Voyeurs, Kleptomaniacs & The Technological Apocalypse

It’s been a very long 11-day weekend, with many ups and downs. To compensate for having no lectures for a good 11 days, we’d been given Prolog coursework involving monitoring behaviour of swarm AI in multi-agent systems. It involves a simulated environment called TokensWorld where several species of agents exist. The agents which inhabit TokensWorld are either staring into a void (pile of 0 tokens) or standing in front of a pile of n tokens (where in our version of the world, maximum n = 8). Agents can wander to another pile (generated by random), grab or drop a token into a pile. The interesting part arose when we realised the goals of the different species.

The Kleptomaniac Agent. Its goal is to collect all 8 tokens into one pile and be facing it, as opposed to the Vandal Agent, whose goal is to break down any attempt at building by distributing the tokens into 8 piles of 1 token each. A third agent, the Voyeur, is content with the goal of merely observing a pile of 3 tokens. One of our tasks was to help the Kleptomaniac achieve its goal more often (increase its success rate over 10,000/100,000 simulated runs). Another task was to introduce a new agent species called the Artist, whose goals involved building two piles of 1/3 tokens each, and observing such a pile. Allowing multiple instances of different species to interact in simulations produced interesting results and helped determine which species had easier lives in this world.

“Life for the artist is even tougher than for the kleptomaniac”

That was the easy part. We’ve now descended into generating Discrete Situation/Policy graphs and solving Bellman Equations which would algebraically deduce policies to help species achieve their goals. The coursework is followed by a Prolog test then a short course in the C programming language.

In other news, my main laptop, the HP HDX-18 1010ea has died by way of a hard drive failure. It failed roughly two days ago with the only warning being an Explorer crash while writing a program in Haskell. Restarting gave frequent blue screens and failure to boot, even in safe mode. Slightly alarmed as to why such a powerful and seemingly healthy machine would give up like this, I started up the HP Pavilion TX1250-ea which added to the frustration by having a glitchy display. I then resorted to my mid-range Gateway machine to fix the second laptop and began an effort of diagnosing the problem on the first. My initial priority was to launch an incremental backup to my external hard drive due to the lack of committing a change since late April, raising potential to lose over 900 unprocessed images from recent events.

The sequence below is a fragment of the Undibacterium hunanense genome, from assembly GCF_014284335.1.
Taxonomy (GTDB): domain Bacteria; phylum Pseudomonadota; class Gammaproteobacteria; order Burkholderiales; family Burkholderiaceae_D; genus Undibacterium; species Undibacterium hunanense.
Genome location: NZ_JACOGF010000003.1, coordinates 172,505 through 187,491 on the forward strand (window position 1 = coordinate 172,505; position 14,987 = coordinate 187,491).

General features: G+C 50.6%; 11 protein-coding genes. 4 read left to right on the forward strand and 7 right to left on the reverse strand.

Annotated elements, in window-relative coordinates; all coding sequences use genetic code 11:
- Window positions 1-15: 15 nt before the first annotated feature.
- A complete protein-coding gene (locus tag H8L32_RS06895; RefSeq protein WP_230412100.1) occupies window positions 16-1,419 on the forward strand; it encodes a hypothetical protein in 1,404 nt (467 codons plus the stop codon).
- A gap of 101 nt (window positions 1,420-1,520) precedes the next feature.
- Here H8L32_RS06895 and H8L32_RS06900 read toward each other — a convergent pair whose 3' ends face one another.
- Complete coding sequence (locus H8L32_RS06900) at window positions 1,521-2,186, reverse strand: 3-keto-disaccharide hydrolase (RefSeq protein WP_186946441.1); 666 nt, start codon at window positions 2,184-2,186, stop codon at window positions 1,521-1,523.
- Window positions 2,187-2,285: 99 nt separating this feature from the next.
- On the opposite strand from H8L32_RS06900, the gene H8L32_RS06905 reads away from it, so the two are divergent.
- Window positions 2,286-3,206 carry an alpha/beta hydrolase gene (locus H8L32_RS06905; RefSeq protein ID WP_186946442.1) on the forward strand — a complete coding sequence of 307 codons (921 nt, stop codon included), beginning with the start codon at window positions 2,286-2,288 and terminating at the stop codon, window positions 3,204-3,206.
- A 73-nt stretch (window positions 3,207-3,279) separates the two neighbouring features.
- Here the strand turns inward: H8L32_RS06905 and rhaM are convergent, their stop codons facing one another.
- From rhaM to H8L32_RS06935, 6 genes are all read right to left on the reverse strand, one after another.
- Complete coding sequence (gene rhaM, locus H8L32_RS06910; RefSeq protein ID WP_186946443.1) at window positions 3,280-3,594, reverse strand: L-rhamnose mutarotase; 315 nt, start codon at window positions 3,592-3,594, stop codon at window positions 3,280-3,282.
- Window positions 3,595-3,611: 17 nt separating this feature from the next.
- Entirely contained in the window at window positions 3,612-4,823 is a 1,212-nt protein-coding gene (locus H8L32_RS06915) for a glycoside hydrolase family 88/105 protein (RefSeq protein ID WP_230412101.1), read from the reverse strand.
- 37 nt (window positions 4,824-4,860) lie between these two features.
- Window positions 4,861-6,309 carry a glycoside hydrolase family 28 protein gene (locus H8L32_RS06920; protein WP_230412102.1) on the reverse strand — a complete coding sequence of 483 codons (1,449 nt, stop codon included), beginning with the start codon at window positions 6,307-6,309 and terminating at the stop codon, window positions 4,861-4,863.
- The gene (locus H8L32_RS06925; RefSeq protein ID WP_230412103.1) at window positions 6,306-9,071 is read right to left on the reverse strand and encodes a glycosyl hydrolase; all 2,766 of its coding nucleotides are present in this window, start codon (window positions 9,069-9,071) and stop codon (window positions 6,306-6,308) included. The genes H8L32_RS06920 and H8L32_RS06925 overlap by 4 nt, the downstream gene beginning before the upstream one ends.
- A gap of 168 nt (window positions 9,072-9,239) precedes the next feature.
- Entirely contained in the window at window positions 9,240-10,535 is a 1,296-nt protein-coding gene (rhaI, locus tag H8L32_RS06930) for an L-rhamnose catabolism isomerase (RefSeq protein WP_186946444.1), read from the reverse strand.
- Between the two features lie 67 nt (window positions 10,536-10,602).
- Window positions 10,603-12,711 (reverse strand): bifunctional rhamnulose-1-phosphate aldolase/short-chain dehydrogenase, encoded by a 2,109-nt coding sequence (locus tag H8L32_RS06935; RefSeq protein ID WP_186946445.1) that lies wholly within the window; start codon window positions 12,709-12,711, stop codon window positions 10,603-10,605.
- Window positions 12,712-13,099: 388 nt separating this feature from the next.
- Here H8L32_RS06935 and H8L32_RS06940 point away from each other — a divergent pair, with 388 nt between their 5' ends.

Luckily, I was able to perform this incremental backup overnight as I slept to the lullaby of hard disk crackling sounds. The next day, with a full backup, I aggressively probed the system to try to deduce the problem further, and was surprisingly able to install Windows 7 and restore it to working order. This, unfortunately, did not last. Although still unsure what the problem really is, I am relatively certain it remains a hardware fault with the disk at logical position 0. The laptop failed again with disk I/O complaints and failure to boot, resulting in the unfortunate waste of a Windows 7 Professional x64 key. I will send it to HP Support to get the disk replaced.

Until then, I have my third laptop hooked up to my monitor in what I can only describe as a chaotic bid to salvage a working terminal for general use with a flurry of wires everywhere. The entropy and technological disorder of my room is through the roof, so I’ve retreated back home for some peace and stability for a short while. I shall return to reorganise the setup of my terminal and attempt to restore order in a few days. The 11 day weekend continues until this Wednesday, when the Prolog test is held. Although I remain relatively stoic about these events, I do hope things start looking up soon.

Alexander Karapetian

Advertisements

About Alexander Karapetian

Software Engineer & Computer Scientist from Imperial College.
This entry was posted in Uncategorized. Bookmark the permalink.

Leave a Reply

Fill in your details below or click an icon to log in:

WordPress.com Logo

You are commenting using your WordPress.com account. Log Out / Change )

Twitter picture

You are commenting using your Twitter account. Log Out / Change )

Facebook photo

You are commenting using your Facebook account. Log Out / Change )

Google+ photo

You are commenting using your Google+ account. Log Out / Change )

Connecting to %s